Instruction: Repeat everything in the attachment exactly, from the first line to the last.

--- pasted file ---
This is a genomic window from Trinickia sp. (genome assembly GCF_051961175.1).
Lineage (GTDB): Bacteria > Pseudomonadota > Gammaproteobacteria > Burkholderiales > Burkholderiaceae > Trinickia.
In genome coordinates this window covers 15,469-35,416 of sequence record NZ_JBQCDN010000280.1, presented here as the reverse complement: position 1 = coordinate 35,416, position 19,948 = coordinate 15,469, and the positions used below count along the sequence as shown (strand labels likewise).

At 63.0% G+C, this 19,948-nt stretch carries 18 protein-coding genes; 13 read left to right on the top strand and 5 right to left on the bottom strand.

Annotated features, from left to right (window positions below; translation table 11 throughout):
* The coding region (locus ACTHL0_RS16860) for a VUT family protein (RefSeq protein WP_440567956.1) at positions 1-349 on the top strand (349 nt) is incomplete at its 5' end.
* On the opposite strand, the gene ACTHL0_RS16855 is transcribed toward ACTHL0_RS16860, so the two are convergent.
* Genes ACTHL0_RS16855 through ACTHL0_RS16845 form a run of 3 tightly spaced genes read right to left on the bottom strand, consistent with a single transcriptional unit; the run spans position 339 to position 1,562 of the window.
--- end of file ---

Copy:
This is a genomic window from Trinickia sp. (genome assembly GCF_051961175.1).
Lineage (GTDB): Bacteria > Pseudomonadota > Gammaproteobacteria > Burkholderiales > Burkholderiaceae > Trinickia.
In genome coordinates this window covers 15,469-35,416 of sequence record NZ_JBQCDN010000280.1, presented here as the reverse complement: position 1 = coordinate 35,416, position 19,948 = coordinate 15,469, and the positions used below count along the sequence as shown (strand labels likewise).

At 63.0% G+C, this 19,948-nt stretch carries 18 protein-coding genes; 13 read left to right on the top strand and 5 right to left on the bottom strand.

Annotated features, from left to right (window positions below; translation table 11 throughout):
* The coding region (locus ACTHL0_RS16860) for a VUT family protein (RefSeq protein WP_440567956.1) at positions 1-349 on the top strand (349 nt) is incomplete at its 5' end.
* On the opposite strand, the gene ACTHL0_RS16855 is transcribed toward ACTHL0_RS16860, so the two are convergent.
* Genes ACTHL0_RS16855 through ACTHL0_RS16845 form a run of 3 tightly spaced genes read right to left on the bottom strand, consistent with a single transcriptional unit; the run spans position 339 to position 1,562 of the window.